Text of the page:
THIS was to illustrate a short story about a man who dies as he places the final piece in his jigsaw. I like this illustration, it came out exactly as I pictured it. It is incomplete on purpose, as the man gets closer to death his line fades almost to nothing, details are missing, already dead.
Tag Archives: illustrator
WELL, after a long break from blogging. I’m back. Work load has been a major factor in my absence, juggling a blog and work isn’t easy. But not all the work was paid, some recent illustrations have been for myself.
I found I got very stuck in the ‘If I’m not getting paid, what’s the point?’ mode. I used to say it religiously. Then one day I heard myself, what on earth was I saying?!
I got into this through a love of of art, of the visual, of creating something, for that buzz you get when you complete, and are happy with, a piece of work. I need to regain that feeling.
So I set myself a project, some of the fruits of which you can see above. I decided to do a book of bird portraits. I am a bird lover anyway, paid -up member of the RSPB so portraits of my feathered friends seemed the obvious choice.
And I won’t lie, I’m loving it! The fact that I’m not getting paid matters not. You can’t buy the feeling of creating for yourself and that is why I will always endeavour to do just that, as often as I can.
It’s good to be back!
CREATED in Illustrator CS2. I like doing these type of illustrations, but they’re always a bit scary, I always get scared. I usually start with the eye, have no idea why? I think maybe it come from when I doodle, for some reason I inevitably end up drawing an eye! Strange, maybe it’s my subconscious telling me to look after mine.
Once the eye is drawn I carry on with the rest of the face, sometimes jumping to the hair, in this case I think it was the hat. It’s funny, but it’s not until quite late on that I know whether a piece of work is, well, working. Sometimes even then I’m unsure. That’s the scary part, will it work? is it worth carrying on?
The answer of course is yes, you do carry on, how do you really know if you cracked it. I think I did with this one (Well, I like it)
CREATED for Computer Arts Projects, this was to illustrate the different levels of studios that designers have. Looking at this, my set up is pretty much the same as the one on top floor. I don’t have a great deal of fancy equipment with which to do my work with. My current set up consists of a iMac 24″ (doubles as a TV, so hence the large size) a Canon scanner (A4) a Wacom tablet (the smallest one, A6, can’t afford bigger one yet), printer and last but by no means at all least, three back up hard drives, I have a 500gb, 250gb and 120gb (plus the 250 on my computer) Having back up files is vital, I once heard someone say one a podcast ‘If you don’t have two copies of a file, you don’t have it’ I like that, I have copies of all my work, at least three of each job, one of each on hard drive, DVD and saved on webspace.
Some people think you need to have the fastest, most powerful machine out there to do design, or that you must have a Mac, nonsense, the first machine I did illustration work on was a Bondi iMac (I chose a Mac because that’s what I was used to) I think it had 256megs RAM, may have been as little as 128! BUT, I ran Illustrator and Photoshop, it did the job perfectly. Of course software has moved on a lot since Illustrator 8 and photoshop 5, so in turn has the hardware. You can now buy computers for a fraction of the price that will blow that old iMac out the water.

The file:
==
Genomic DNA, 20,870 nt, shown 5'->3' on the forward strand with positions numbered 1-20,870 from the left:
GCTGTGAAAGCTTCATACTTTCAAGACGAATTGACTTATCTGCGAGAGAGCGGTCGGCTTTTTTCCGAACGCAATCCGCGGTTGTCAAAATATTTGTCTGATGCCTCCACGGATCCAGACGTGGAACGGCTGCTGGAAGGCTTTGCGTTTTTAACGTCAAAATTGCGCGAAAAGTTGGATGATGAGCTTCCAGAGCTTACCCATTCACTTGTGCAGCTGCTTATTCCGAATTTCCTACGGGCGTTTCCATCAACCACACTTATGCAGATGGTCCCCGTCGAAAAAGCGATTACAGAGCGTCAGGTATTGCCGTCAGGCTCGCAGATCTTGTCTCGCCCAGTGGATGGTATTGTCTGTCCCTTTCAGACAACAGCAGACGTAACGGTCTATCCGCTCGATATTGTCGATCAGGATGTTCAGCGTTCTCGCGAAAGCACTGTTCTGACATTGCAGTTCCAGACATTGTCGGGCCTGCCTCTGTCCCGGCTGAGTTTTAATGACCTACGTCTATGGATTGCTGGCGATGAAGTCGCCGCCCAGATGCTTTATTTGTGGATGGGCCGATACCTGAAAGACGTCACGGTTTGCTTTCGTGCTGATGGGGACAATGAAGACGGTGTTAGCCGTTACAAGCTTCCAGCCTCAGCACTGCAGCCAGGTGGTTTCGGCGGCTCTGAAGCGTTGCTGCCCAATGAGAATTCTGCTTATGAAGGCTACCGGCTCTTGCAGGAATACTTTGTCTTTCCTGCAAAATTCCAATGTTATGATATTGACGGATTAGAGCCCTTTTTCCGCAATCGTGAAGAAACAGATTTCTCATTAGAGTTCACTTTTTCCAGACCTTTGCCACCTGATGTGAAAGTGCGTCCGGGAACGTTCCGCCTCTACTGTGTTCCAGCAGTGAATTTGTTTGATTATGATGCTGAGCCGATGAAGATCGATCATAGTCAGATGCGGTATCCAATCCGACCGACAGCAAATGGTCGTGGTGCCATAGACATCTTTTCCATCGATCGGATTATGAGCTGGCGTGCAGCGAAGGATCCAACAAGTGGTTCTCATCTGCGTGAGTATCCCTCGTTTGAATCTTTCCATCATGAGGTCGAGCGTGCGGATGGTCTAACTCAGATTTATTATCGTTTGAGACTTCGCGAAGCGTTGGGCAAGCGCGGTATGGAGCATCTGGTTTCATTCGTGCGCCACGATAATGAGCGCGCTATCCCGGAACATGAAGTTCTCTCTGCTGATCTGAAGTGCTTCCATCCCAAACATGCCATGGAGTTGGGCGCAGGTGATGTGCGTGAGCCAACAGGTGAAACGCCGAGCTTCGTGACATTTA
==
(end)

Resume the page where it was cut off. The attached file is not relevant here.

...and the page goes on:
Now with Illustrator CS4 hitting the shelves I was debating whether to upgrade, but what I have does the job, can I really justify spending money to upgrade when I don’t really need it? Probably not. Think I’ll stick to what I have.
I guess what I’m trying to say, is that you don’t need that super computer to do design or illustration work, an expensive machine isn’t going to make you a better designer, more important than the equipment is passion, good ideas and a burning desire to create. If you have those, you’ll do great design no matter what equipment you have.
THIS was done for a book called Human, I’d worked with the same people before on a project called Freewave (right), a great idea, it was basically a book full of design and illustration, at the back of the book was a DVD with all the work on, to be used by whoever bought the book, copyright free to do what you like with. I think it sold quite well.
Back to Human, unfortunately the book was never realeased. I find this happens quite often, people will approach you for a project, they pitch you the idea, sounds great! You submit artwork for the project and wait… and wait. Eventually you come to the realistation that it’s not going to happen, it’s a shame, but at least you end with artwork to put up on your blog one day.
Created in Illustrator CS2.
WHEN I was a child I would spend hours drawing aircraft, usually from my uncle’s extensive collection of books on the subject. I would use coloured pencils or felt tips, sitting at the table all afternoon getting every detail right. I don’t have any of those drawings left, thrown away long ago. A distant memory.
So fast forward a few decades and I’m sitting at my computer wondering what to do, then it comes to me, I’ll do a plane! I got quite excited at the prospect of spending time doing something I used to love doing as a child. So I searched Google for the perfect image, I decided the plane I would do was the F14 Tomcat, a favourite as a child, saw them quite a few times at airshows as a boy, fantastic!
So here it is, the result of that afternoon reliving my childhood, but you know what? It’s not the same, the computer is no substitute for coloured pencils or felt tips. Doesn’t have that life to it, maybe I’ll go buy some felt tips next week…
Created in Illustrator CS2.